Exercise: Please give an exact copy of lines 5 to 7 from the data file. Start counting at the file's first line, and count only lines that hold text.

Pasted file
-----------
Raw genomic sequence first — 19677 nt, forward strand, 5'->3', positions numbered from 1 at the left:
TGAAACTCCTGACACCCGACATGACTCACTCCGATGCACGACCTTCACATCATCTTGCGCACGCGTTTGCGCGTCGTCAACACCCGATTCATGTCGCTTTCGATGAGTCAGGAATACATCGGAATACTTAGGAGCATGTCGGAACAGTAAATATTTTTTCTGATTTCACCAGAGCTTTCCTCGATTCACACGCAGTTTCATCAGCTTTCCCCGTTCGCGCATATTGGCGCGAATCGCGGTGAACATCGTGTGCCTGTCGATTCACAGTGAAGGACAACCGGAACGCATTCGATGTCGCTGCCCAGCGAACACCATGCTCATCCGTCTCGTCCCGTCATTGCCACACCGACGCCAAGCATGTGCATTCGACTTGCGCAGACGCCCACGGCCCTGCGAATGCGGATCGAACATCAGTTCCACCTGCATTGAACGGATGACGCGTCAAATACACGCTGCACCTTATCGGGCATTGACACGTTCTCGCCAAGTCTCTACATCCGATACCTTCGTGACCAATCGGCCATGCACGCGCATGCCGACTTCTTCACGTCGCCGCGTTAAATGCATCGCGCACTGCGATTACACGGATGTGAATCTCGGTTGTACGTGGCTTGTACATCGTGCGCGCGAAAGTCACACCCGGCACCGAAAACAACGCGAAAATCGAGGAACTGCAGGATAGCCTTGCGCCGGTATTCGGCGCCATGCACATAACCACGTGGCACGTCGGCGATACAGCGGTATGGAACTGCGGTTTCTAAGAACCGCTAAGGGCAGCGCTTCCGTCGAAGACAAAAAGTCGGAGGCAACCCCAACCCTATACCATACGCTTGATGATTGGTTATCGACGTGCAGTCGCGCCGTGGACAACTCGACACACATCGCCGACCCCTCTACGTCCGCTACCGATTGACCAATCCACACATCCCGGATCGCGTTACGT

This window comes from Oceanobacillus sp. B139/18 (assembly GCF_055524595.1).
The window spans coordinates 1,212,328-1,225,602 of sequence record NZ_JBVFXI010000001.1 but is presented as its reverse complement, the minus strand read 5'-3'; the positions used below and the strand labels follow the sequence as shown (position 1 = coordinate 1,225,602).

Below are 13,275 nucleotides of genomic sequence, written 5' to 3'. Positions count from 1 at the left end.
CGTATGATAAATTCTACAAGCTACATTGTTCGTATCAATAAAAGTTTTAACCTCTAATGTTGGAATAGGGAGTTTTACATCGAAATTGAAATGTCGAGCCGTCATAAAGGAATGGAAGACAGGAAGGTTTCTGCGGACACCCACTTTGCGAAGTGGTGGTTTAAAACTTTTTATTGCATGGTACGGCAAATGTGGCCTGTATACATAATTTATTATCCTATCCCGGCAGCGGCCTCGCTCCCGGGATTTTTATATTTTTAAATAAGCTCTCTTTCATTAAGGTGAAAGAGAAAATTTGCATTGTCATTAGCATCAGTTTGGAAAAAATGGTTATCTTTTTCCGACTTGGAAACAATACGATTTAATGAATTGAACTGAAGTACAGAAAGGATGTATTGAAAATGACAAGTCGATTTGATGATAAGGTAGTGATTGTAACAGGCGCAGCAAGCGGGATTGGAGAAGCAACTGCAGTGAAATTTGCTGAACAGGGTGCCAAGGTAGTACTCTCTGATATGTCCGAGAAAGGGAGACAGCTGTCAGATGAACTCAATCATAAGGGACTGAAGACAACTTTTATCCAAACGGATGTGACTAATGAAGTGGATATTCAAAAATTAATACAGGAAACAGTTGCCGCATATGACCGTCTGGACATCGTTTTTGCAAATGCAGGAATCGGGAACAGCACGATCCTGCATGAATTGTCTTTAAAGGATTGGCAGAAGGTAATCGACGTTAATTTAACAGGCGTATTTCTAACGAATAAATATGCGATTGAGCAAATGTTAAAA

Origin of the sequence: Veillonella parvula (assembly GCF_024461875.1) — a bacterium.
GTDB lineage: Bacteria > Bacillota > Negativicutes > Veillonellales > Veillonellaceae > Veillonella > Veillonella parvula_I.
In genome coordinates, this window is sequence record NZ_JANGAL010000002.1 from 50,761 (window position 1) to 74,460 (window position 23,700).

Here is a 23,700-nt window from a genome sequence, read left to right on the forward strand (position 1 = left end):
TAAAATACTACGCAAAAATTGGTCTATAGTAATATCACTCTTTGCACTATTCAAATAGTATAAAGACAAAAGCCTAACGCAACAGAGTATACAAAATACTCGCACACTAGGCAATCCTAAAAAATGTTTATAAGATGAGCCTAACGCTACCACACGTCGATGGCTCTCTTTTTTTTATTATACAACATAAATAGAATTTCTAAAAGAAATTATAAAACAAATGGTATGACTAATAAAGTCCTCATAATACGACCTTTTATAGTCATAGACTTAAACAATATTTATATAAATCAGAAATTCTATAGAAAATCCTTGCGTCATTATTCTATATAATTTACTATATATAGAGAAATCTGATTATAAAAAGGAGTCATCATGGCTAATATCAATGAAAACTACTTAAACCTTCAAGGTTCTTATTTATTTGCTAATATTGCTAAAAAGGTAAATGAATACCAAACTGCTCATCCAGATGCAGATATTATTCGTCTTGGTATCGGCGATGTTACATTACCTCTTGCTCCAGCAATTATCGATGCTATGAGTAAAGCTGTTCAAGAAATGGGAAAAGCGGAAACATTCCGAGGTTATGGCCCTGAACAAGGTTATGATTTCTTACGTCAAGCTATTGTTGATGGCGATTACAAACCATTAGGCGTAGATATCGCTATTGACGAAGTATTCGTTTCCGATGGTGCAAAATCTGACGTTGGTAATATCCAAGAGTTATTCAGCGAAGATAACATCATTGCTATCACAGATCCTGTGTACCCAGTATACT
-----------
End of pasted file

Below are 13,275 nucleotides of genomic sequence, written 5' to 3'. Positions count from 1 at the left end.
CGTATGATAAATTCTACAAGCTACATTGTTCGTATCAATAAAAGTTTTAACCTCTAATGTTGGAATAGGGAGTTTTACATCGAAATTGAAATGTCGAGCCGTCATAAAGGAATGGAAGACAGGAAGGTTTCTGCGGACACCCACTTTGCGAAGTGGTGGTTTAAAACTTTTTATTGCATGGTACGGCAAATGTGGCCTGTATACATAATTTATTATCCTATCCCGGCAGCGGCCTCGCTCCCGGGATTTTTATATTTTTAAATAAGCTCTCTTTCATTAAGGTGAAAGAGAAAATTTGCATTGTCATTAGCATCAGTTTGGAAAAAATGGTTATCTTTTTCCGACTTGGAAACAATACGATTTAATGAATTGAACTGAAGTACAGAAAGGATGTATTGAAAATGACAAGTCGATTTGATGATAAGGTAGTGATTGTAACAGGCGCAGCAAGCGGGATTGGAGAAGCAACTGCAGTGAAATTTGCTGAACAGGGTGCCAAGGTAGTACTCTCTGATATGTCCGAGAAAGGGAGACAGCTGTCAGATGAACTCAATCATAAGGGACTGAAGACAACTTTTATCCAAACGGATGTGACTAATGAAGTGGATATTCAAAAATTAATACAGGAAACAGTTGCCGCATATGACCGTCTGGACATCGTTTTTGCAAATGCAGGAATCGGGAACAGCACGATCCTGCATGAATTGTCTTTAAAGGATTGGCAGAAGGTAATCGACGTTAATTTAACAGGCGTATTTCTAACGAATAAATATGCGATTGAGCAAATGTTAAAA

Origin of the sequence: Veillonella parvula (assembly GCF_024461875.1) — a bacterium.